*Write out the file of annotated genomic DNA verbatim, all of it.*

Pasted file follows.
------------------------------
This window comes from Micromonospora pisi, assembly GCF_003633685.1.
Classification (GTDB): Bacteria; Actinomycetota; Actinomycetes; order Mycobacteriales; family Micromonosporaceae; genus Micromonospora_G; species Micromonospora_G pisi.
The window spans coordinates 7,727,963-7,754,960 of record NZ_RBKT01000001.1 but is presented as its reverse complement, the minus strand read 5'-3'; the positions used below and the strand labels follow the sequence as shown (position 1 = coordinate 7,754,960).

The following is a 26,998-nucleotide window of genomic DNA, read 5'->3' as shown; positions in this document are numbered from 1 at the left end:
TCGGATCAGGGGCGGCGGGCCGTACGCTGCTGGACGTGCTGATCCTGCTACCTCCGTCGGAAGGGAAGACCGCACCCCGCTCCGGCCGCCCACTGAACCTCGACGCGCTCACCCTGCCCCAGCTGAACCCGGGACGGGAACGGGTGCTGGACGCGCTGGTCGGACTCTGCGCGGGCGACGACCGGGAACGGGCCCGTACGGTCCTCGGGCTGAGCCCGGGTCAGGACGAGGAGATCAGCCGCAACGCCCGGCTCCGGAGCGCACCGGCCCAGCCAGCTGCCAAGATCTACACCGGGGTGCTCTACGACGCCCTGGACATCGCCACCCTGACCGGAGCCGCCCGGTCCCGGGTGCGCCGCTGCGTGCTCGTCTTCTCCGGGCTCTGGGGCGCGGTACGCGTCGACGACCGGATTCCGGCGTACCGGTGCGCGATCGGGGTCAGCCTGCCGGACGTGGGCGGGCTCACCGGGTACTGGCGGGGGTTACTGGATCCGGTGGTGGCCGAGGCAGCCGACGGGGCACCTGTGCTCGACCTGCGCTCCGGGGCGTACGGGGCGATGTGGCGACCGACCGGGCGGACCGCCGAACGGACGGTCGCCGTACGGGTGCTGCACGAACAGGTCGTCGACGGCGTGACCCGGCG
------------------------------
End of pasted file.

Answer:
This window comes from Micromonospora pisi, assembly GCF_003633685.1.
Classification (GTDB): Bacteria; Actinomycetota; Actinomycetes; order Mycobacteriales; family Micromonosporaceae; genus Micromonospora_G; species Micromonospora_G pisi.
The window spans coordinates 7,727,963-7,754,960 of record NZ_RBKT01000001.1 but is presented as its reverse complement, the minus strand read 5'-3'; the positions used below and the strand labels follow the sequence as shown (position 1 = coordinate 7,754,960).

The following is a 26,998-nucleotide window of genomic DNA, read 5'->3' as shown; positions in this document are numbered from 1 at the left end:
TCGGATCAGGGGCGGCGGGCCGTACGCTGCTGGACGTGCTGATCCTGCTACCTCCGTCGGAAGGGAAGACCGCACCCCGCTCCGGCCGCCCACTGAACCTCGACGCGCTCACCCTGCCCCAGCTGAACCCGGGACGGGAACGGGTGCTGGACGCGCTGGTCGGACTCTGCGCGGGCGACGACCGGGAACGGGCCCGTACGGTCCTCGGGCTGAGCCCGGGTCAGGACGAGGAGATCAGCCGCAACGCCCGGCTCCGGAGCGCACCGGCCCAGCCAGCTGCCAAGATCTACACCGGGGTGCTCTACGACGCCCTGGACATCGCCACCCTGACCGGAGCCGCCCGGTCCCGGGTGCGCCGCTGCGTGCTCGTCTTCTCCGGGCTCTGGGGCGCGGTACGCGTCGACGACCGGATTCCGGCGTACCGGTGCGCGATCGGGGTCAGCCTGCCGGACGTGGGCGGGCTCACCGGGTACTGGCGGGGGTTACTGGATCCGGTGGTGGCCGAGGCAGCCGACGGGGCACCTGTGCTCGACCTGCGCTCCGGGGCGTACGGGGCGATGTGGCGACCGACCGGGCGGACCGCCGAACGGACGGTCGCCGTACGGGTGCTGCACGAACAGGTCGTCGACGGCGTGACCCGGCG